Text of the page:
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[liberationtech] Jacob Appelbaum's Ultrasurf Report
jacob at appelbaum.net
Fri Apr 20 12:40:09 PDT 2012
On 04/19/2012 03:16 PM, Catherine Fitzpatrick wrote:
> Jacob Appelbaum's agenda doesn't seem to be entirely altruistic here
> with this Ultrasurf report.
Where did I claim altruism? I am auditing tools that claim to be
perfectly anonymous because it benefits everyone to have honesty and
truth in advertisement for our community of tools.
I did however invest, as Ultrasurf acknowledged, a great deal of time in
disclosure to Ultrasurf. I also invested a great deal of time in making
positive suggestions, which were largely accepted by UltraReach. I hope
you'll note that the language on their website is drastically different
today if you compare it to the text on their website from a year ago.
Honesty in advertisement is important information that helps users to
make an informed decision and to ensure that Government funded projects
at least attempting to be honest in how they sell themselves to their users.
> There's a lot going on -- first, there's the desire of him (and his
> supporters) to attack the US government and "DC Lobbyists" merely for
> what they are, which is a hated government with a disliked Internet
> Freedom program, which has put him under investigation for his
> involvement in WikiLeaks (his buddies at the State Department
This is nonsense. Not only do you have it all wrong, you're actually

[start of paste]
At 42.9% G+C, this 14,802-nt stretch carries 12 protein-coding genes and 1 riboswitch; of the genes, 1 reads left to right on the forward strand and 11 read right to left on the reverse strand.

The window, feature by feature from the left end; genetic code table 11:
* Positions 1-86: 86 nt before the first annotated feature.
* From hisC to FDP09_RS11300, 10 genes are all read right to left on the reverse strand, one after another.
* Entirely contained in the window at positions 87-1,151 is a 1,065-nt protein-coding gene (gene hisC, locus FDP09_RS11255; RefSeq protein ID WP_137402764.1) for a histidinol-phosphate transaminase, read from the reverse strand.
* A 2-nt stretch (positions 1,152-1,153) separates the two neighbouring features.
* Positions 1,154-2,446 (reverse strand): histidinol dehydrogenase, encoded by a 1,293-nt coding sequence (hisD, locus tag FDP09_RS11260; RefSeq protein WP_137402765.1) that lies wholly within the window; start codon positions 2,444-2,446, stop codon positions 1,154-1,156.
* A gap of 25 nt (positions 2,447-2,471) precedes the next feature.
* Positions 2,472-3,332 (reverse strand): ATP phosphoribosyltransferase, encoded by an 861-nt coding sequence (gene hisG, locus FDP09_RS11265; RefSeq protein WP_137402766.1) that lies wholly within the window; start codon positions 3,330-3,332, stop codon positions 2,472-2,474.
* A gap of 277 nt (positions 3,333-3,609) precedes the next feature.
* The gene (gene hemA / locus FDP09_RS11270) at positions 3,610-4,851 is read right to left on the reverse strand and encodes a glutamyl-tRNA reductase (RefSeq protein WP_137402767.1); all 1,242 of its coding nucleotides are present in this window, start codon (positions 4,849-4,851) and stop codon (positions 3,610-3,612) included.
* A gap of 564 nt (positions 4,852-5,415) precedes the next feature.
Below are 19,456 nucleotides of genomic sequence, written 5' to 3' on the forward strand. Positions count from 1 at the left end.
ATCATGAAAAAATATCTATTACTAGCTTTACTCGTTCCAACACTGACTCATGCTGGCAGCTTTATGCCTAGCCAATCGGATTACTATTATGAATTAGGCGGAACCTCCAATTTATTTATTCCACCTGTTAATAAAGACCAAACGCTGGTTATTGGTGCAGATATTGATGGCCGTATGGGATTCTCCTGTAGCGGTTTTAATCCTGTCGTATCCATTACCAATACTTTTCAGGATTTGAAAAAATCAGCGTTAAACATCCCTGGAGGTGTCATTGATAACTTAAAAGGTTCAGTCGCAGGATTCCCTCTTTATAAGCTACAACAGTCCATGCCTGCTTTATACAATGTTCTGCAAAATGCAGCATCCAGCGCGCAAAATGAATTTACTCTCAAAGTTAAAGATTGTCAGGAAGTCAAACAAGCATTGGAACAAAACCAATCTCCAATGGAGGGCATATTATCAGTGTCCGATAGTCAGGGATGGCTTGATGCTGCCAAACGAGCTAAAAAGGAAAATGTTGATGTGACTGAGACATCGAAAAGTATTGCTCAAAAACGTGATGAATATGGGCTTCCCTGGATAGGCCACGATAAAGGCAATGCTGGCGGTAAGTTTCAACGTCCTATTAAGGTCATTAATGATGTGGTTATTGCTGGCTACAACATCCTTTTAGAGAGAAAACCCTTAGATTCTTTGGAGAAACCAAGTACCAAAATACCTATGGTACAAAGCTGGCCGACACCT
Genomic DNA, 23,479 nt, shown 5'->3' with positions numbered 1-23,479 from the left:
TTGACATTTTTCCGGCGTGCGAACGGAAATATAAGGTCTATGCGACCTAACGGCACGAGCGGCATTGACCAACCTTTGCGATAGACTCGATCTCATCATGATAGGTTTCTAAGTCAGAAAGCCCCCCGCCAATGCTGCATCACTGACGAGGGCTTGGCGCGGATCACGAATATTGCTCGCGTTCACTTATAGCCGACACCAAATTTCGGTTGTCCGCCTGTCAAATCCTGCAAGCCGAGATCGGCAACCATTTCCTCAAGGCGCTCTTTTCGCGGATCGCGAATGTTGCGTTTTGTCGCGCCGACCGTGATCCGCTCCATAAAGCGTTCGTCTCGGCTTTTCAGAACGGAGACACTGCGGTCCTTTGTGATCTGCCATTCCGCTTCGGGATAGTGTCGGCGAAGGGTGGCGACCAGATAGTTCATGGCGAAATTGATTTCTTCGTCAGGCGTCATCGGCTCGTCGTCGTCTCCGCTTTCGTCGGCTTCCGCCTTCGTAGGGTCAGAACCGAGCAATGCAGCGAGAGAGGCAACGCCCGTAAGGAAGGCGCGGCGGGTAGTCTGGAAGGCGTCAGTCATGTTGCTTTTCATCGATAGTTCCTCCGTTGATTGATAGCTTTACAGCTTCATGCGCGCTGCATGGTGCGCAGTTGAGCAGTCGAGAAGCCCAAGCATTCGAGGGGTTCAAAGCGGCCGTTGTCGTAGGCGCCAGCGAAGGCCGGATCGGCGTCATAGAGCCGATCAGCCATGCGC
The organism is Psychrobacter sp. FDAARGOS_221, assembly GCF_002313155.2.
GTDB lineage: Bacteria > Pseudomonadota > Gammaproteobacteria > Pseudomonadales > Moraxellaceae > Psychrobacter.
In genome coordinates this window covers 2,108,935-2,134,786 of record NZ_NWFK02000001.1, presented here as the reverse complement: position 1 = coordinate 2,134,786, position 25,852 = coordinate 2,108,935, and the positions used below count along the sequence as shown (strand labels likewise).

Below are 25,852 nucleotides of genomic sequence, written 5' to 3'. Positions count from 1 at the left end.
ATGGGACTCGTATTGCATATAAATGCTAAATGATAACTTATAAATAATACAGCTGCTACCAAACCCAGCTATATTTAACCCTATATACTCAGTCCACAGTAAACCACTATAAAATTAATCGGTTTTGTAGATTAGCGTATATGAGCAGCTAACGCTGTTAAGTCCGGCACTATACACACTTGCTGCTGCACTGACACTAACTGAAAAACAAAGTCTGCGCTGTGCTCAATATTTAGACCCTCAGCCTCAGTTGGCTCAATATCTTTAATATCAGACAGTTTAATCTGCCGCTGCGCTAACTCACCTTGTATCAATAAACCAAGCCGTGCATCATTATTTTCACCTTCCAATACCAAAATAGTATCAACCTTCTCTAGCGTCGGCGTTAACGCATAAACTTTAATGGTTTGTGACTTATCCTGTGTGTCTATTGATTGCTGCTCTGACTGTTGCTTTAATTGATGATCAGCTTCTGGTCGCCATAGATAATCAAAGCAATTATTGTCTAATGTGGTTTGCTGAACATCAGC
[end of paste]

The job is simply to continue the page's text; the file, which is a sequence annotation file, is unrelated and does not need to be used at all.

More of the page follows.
just out of your depth. It shows.
I am not attacking the US government. To be quite honest, I gave this
report to those around DC that asked - this includes people at State,
BBG and of course, Ultrasurf - well before the report was released to
the public. I did this to ensure that we could broker a discussion with
Ultrasurf to ensure that Ultrasurf felt we were coordinating and being
I did not give this to the Chinese or Iranian or Syrian governments nor
any of their agents or anyone that I felt would do Ultrasurf harm or
attempt to attack their users.
I actually rather like the Internet Freedom program, it's not perfect
but it's pretty good! So again - you think you know what I think but
> Second, there's the desire to attack any competitor
> of Tor, especially a competitor that adheres to the idea of
> proprietary versus open source software. These are religious
Surely you don't suggest that for proprietary or open tools it is
reasonable to never have a third party security audit?
There is no competitor to the Tor Project in the field of online
anonymity. There are charlitants who claim to be perfectly anonymous and
untraceable - as we see with Ultrasurf - they do not live up to their
advertised claims. You conflate Free and Open source software with peer
review, which is understandable but a very serious mistake to make.
If you suggest that peer review is a religous matter, I think you're
making an even bigger mistake. Do you realize that there has been *no*
peer review - even by funders of the tool? None. Zero. This is changing
now and that is because of my peer review of their claims. I have even